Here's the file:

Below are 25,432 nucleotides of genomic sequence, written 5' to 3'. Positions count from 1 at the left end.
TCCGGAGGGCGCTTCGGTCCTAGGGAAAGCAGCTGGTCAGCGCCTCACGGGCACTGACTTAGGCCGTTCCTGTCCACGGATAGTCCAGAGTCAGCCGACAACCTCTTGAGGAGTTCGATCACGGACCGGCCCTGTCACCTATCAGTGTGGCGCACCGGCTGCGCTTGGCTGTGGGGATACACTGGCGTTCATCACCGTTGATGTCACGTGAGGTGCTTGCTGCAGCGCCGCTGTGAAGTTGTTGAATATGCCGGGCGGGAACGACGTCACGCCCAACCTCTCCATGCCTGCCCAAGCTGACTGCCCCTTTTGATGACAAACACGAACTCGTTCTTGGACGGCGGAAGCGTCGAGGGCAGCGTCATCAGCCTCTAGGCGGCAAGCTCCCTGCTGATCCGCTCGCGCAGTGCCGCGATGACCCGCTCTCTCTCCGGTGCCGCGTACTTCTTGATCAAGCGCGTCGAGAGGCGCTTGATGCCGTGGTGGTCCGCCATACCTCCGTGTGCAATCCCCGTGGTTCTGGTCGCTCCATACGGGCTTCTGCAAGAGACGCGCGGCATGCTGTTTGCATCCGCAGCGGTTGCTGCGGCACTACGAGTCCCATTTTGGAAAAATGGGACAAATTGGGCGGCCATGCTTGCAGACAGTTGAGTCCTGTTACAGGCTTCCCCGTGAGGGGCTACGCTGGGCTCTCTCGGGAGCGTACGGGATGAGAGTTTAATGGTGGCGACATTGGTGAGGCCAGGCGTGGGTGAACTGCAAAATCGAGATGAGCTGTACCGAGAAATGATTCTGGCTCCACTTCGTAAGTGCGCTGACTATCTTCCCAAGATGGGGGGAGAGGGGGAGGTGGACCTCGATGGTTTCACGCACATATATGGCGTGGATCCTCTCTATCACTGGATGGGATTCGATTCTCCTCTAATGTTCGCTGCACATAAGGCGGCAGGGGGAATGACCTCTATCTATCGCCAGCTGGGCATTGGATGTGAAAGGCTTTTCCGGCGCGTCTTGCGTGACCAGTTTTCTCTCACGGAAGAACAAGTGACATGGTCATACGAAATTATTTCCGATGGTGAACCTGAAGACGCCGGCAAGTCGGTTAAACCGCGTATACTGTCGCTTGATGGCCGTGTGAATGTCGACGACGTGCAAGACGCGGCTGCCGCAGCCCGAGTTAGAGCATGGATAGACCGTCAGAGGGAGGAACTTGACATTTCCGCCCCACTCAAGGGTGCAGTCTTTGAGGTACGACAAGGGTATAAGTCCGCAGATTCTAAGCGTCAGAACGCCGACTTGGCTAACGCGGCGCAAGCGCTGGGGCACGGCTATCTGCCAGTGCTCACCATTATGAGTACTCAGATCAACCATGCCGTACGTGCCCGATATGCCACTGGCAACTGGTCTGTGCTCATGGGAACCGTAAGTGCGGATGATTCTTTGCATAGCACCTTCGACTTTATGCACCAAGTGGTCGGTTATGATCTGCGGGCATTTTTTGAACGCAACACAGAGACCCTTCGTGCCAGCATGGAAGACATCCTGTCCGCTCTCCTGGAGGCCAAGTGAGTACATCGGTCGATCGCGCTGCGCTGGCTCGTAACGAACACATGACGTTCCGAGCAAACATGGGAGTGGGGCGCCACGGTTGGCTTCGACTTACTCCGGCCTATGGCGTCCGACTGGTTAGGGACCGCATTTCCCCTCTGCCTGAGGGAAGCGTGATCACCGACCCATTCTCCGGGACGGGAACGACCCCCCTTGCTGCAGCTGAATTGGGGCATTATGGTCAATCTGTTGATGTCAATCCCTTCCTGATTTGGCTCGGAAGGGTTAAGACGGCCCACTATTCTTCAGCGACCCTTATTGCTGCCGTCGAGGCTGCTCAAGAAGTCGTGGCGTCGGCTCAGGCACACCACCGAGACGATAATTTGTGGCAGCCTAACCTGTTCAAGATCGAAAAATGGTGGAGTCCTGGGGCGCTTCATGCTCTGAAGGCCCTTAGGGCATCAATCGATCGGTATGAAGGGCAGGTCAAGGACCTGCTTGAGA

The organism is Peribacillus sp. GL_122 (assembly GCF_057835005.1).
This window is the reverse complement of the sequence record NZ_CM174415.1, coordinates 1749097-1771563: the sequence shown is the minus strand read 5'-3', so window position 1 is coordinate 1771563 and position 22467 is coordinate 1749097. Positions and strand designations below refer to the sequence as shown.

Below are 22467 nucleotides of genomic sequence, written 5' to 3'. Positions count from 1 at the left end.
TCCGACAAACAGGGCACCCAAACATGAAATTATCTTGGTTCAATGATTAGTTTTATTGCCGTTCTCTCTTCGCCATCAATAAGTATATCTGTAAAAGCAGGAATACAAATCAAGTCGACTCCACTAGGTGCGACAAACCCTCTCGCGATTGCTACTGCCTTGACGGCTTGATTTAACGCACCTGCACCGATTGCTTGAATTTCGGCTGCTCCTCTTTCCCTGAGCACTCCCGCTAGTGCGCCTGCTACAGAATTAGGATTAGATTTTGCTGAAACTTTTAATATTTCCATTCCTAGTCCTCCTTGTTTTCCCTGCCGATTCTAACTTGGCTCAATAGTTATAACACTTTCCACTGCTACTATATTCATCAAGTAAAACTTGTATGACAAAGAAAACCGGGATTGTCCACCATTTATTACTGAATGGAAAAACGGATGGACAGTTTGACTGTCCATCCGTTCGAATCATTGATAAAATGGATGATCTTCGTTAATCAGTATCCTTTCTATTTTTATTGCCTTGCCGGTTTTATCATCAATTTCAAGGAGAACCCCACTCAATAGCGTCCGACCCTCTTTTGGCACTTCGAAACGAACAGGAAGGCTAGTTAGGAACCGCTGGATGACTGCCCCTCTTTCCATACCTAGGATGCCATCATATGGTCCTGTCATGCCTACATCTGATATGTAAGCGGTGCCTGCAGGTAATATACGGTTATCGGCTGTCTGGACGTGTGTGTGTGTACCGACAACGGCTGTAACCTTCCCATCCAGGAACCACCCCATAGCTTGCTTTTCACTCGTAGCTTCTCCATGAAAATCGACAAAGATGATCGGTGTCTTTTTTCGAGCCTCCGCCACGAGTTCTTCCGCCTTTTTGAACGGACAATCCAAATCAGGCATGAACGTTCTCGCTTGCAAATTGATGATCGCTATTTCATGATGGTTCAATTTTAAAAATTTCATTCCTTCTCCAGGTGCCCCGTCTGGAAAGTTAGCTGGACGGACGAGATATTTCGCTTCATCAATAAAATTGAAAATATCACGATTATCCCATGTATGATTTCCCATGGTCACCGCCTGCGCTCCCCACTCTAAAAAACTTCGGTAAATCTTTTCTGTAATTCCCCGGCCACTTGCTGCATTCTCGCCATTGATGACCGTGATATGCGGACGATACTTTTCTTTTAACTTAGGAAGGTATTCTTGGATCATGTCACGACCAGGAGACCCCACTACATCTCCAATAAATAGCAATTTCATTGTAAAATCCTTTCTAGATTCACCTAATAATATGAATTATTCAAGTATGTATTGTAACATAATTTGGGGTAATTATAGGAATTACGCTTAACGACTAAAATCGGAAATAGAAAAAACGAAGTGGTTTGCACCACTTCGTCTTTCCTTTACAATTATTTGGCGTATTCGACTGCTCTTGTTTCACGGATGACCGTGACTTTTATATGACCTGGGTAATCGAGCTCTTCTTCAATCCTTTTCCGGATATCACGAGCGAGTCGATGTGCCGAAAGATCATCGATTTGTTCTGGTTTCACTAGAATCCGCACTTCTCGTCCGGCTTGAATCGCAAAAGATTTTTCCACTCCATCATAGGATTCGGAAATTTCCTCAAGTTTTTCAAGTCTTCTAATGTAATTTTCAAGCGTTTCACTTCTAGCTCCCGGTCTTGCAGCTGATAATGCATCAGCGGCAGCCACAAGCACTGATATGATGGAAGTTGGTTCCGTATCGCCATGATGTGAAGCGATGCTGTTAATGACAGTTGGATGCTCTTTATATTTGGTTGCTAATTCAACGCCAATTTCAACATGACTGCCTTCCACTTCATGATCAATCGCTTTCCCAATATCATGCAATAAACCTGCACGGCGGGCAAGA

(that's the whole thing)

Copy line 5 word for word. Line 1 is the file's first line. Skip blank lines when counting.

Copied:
Below are 22467 nucleotides of genomic sequence, written 5' to 3'. Positions count from 1 at the left end.